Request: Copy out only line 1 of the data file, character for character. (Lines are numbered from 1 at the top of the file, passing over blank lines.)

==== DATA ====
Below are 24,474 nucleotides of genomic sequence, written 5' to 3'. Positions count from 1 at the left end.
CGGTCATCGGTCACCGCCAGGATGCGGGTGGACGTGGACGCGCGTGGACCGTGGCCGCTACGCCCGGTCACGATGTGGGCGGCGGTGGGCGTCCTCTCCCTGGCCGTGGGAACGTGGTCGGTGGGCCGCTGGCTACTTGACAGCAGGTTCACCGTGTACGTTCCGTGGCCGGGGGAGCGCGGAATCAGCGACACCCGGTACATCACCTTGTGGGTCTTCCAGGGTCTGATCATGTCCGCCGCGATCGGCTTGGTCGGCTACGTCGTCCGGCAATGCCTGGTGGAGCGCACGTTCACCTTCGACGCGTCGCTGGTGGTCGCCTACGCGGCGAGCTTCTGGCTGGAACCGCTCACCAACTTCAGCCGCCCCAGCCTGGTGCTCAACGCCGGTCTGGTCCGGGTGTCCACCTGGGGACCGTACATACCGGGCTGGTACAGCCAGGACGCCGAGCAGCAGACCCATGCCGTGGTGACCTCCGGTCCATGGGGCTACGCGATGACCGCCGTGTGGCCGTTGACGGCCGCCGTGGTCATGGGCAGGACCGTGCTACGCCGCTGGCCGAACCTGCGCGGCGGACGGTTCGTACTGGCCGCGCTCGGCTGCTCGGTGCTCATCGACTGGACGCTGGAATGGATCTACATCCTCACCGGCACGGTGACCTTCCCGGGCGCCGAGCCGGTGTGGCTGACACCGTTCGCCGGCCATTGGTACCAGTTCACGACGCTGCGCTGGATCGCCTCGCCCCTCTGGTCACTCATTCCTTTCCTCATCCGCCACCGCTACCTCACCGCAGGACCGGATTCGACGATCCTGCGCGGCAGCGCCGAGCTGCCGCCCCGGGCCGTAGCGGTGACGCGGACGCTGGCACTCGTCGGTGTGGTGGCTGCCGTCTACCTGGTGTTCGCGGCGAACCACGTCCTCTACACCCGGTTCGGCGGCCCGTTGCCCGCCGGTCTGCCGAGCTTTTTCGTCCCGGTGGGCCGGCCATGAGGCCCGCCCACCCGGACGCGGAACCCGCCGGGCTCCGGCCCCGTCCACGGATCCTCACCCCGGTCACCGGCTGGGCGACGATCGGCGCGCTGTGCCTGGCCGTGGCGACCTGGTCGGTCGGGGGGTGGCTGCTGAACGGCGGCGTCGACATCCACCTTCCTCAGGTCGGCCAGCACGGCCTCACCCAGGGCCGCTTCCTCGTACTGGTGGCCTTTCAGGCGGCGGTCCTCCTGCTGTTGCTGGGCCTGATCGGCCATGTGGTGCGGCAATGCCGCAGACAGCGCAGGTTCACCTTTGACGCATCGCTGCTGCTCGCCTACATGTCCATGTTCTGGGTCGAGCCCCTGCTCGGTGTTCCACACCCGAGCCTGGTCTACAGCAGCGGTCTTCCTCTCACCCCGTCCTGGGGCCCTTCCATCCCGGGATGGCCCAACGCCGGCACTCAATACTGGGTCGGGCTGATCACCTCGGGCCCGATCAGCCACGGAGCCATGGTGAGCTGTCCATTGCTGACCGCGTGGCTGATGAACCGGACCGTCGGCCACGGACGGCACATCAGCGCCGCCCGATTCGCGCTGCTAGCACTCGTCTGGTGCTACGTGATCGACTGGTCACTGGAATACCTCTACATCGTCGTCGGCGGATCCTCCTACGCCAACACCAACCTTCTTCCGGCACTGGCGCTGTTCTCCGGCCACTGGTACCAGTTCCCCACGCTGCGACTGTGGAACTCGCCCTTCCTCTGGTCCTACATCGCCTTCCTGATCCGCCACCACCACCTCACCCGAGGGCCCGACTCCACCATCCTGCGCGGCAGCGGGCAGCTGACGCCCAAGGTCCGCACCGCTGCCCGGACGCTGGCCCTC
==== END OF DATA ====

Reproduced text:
Below are 24,474 nucleotides of genomic sequence, written 5' to 3'. Positions count from 1 at the left end.